NTT DoCoMo Inc chief executive officer Keiji Tachikawa's bet on new mobile-phone services and lower spending are beginning to pay off, restoring growth at Japan's largest company by market value after its first-ever loss.
With write-offs on overseas investments mostly behind it, DoCoMo's growth is being led by high-speed wireless phone services and the debut of camera phones, which are buoying revenue. The 63- year-old Tachikawa, a 36-year veteran of DoCoMo parent Nippon Telegraph and Telephone Corp, is set to report a Japanese Yen 200.8 billion (US$1.69 billion) fiscal second-half profit today.
Investors credit the turnaround to Tachikawa's decision to subsidize costs of developing mobile-phone handsets at companies such as NEC Corp and Matsushita Electric Industrial Co, helping sell more services. A spending cap and a popular picture-messaging service also helped lift DoCoMo's shares 28 percent since March 10, rebounding from a 41 percent drop in the previous 12 months.
Tachikawa "is running the company with a view to increasing shareholder value," said Muneyuki Tsuji, who holds DoCoMo shares among manages the equivalent of US$125 million he helps manage at Japan Investment Trust Management Co. ``I have no complaints.''
Investors are benefiting. DoCoMo plans to return some of its Japanese Yen 437.5 billion in cash to shareholders. In a January interview, Tachikawa said the company planned to increase its dividend and buy back some of its shares this year.
The world's No. 2 mobile-phone operator behind Vodafone Group Plc will probably report a 0.8 percent decline in sales to Japanese Yen 2.3 trillion for the six months ended March 31, according to the median estimate of eight analysts surveyed by Bloomberg News. A year ago, overseas investment losses dragged DoCoMo to a second-half loss of Japanese Yen 205 billion on sales of Japanese Yen 2.32 trillion.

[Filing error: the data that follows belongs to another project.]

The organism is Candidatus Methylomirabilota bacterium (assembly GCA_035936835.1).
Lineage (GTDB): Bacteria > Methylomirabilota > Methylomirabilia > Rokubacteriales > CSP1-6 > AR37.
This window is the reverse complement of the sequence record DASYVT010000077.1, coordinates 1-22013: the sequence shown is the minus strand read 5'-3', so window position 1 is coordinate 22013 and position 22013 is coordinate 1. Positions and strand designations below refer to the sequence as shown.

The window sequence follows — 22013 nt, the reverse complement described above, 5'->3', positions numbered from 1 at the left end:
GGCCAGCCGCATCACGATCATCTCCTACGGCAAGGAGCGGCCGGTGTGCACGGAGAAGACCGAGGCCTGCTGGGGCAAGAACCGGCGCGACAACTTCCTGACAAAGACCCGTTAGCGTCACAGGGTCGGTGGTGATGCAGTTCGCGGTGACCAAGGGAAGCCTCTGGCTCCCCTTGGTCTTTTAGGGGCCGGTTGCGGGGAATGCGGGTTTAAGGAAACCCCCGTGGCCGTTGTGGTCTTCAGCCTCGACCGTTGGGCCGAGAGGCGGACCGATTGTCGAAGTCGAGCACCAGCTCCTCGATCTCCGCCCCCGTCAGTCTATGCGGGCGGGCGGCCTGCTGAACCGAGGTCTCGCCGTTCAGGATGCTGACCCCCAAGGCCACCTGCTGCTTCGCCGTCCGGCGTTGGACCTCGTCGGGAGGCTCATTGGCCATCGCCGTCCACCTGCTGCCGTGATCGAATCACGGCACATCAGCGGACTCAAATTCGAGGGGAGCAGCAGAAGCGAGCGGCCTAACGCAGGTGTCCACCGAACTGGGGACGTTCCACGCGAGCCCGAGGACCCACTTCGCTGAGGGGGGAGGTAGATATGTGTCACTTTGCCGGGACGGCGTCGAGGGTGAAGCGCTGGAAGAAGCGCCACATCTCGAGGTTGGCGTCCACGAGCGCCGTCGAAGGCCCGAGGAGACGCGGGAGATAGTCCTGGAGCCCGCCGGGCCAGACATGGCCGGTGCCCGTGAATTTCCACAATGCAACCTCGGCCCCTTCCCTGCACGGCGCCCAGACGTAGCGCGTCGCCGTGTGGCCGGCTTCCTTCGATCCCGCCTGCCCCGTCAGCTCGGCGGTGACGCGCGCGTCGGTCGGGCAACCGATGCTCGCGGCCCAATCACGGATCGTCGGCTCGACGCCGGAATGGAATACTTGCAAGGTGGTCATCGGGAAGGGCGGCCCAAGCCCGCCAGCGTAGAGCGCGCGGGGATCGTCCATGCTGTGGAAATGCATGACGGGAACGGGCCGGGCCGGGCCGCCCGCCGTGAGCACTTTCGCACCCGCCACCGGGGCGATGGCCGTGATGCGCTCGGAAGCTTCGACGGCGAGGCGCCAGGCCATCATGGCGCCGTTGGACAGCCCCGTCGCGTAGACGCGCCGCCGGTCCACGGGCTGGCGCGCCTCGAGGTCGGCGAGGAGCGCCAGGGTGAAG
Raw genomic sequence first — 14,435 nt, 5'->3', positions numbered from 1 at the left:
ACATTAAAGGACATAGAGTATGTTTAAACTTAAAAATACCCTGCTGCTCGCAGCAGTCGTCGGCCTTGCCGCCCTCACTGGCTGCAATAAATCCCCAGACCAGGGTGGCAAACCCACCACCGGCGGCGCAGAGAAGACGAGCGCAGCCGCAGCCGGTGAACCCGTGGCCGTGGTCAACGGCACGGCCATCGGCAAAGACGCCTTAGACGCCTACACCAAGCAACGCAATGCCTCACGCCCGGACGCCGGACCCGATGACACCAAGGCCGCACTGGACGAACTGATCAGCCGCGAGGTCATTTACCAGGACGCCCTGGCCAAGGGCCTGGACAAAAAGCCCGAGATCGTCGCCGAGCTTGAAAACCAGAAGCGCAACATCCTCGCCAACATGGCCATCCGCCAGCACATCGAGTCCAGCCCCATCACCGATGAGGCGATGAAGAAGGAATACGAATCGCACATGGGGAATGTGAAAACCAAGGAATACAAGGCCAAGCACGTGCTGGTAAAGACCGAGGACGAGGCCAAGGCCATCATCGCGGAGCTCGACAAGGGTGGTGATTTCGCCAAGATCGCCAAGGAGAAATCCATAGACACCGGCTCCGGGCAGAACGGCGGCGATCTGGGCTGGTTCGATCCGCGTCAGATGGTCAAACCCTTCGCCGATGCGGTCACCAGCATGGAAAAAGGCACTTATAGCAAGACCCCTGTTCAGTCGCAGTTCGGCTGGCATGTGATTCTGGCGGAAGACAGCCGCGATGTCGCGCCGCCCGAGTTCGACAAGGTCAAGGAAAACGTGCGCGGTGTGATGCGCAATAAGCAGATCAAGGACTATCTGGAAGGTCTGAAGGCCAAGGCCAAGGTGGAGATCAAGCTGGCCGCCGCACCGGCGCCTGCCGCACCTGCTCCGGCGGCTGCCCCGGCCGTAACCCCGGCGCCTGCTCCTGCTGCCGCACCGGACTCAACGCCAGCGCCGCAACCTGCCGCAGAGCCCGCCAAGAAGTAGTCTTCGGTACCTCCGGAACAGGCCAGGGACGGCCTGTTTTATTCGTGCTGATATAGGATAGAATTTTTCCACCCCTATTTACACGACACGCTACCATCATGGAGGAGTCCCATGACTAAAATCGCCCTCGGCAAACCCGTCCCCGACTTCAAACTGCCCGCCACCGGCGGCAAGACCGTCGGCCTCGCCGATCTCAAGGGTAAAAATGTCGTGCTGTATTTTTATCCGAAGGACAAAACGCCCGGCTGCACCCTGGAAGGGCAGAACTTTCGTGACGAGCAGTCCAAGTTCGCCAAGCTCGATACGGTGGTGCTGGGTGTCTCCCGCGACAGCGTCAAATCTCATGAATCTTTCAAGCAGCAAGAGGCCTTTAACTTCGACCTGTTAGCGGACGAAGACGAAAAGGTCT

DoCoMo shares rose as much as Japanese Yen 11,000, or 4.1 percent, to Japanese Yen 277,000 and traded at Japanese Yen 272,000, up 2.3 percent, as of 10:43am on the Tokyo Stock Exchange.
Much of Tachikawa's success the past six months lies in DoCoMo's focus on handsets. Specifically, the company has tried to get mobile-phone makers to introduce phones with added features so it can sell services like picture messaging, game downloads and audio clips to shore up flagging voice revenue.
Last June, Tokyo-based DoCoMo introduced its first camera-equipped cellular phones, allowing subscribers to take, send and swap photos from their handsets. Although late to the game -- Vodafone Group's J-Phone Co introduced its camera phones in November 2000 -- DoCoMo has made up for lost time.
Last month, DoCoMo said camera-phone subscribers had topped 10 million in 11 months. The company is adding almost 1 million users to its picture service almost every month. By comparison, J-Phone took 29 months to gain 9 million camera-phone users.
DoCoMo's high-speed, or third-generation, service is also gaining users. Spurred by lighter handsets with longer battery life from Matsushita Electric, DoCoMo attracted 138,400 "freedom of mobile multimedia access" (FOMA) users in March, almost four times the previous month's additions.
Wider network coverage is also helping. As of March, DoCoMo's high-speed wireless service covered 91 percent of the nation, compared with 22 percent at the service's introduction.